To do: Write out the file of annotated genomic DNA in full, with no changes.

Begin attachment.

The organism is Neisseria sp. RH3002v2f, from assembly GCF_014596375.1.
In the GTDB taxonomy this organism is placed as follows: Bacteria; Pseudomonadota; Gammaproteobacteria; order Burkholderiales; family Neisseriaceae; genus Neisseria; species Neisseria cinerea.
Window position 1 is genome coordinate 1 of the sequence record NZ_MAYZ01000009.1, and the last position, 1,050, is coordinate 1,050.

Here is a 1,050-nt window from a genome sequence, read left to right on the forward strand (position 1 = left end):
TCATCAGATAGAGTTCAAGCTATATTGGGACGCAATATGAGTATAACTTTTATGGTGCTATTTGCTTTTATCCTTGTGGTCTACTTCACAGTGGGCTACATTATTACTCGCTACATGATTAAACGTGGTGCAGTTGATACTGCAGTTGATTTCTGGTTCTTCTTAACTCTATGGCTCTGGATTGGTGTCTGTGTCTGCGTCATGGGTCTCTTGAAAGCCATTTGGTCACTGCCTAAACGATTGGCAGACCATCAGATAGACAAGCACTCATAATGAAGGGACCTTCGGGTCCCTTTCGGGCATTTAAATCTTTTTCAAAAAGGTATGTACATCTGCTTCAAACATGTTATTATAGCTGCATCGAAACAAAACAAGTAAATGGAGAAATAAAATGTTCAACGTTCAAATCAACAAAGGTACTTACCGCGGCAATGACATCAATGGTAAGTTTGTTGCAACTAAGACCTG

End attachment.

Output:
The organism is Neisseria sp. RH3002v2f, from assembly GCF_014596375.1.
In the GTDB taxonomy this organism is placed as follows: Bacteria; Pseudomonadota; Gammaproteobacteria; order Burkholderiales; family Neisseriaceae; genus Neisseria; species Neisseria cinerea.
Window position 1 is genome coordinate 1 of the sequence record NZ_MAYZ01000009.1, and the last position, 1,050, is coordinate 1,050.

Here is a 1,050-nt window from a genome sequence, read left to right on the forward strand (position 1 = left end):
TCATCAGATAGAGTTCAAGCTATATTGGGACGCAATATGAGTATAACTTTTATGGTGCTATTTGCTTTTATCCTTGTGGTCTACTTCACAGTGGGCTACATTATTACTCGCTACATGATTAAACGTGGTGCAGTTGATACTGCAGTTGATTTCTGGTTCTTCTTAACTCTATGGCTCTGGATTGGTGTCTGTGTCTGCGTCATGGGTCTCTTGAAAGCCATTTGGTCACTGCCTAAACGATTGGCAGACCATCAGATAGACAAGCACTCATAATGAAGGGACCTTCGGGTCCCTTTCGGGCATTTAAATCTTTTTCAAAAAGGTATGTACATCTGCTTCAAACATGTTATTATAGCTGCATCGAAACAAAACAAGTAAATGGAGAAATAAAATGTTCAACGTTCAAATCAACAAAGGTACTTACCGCGGCAATGACATCAATGGTAAGTTTGTTGCAACTAAGACCTG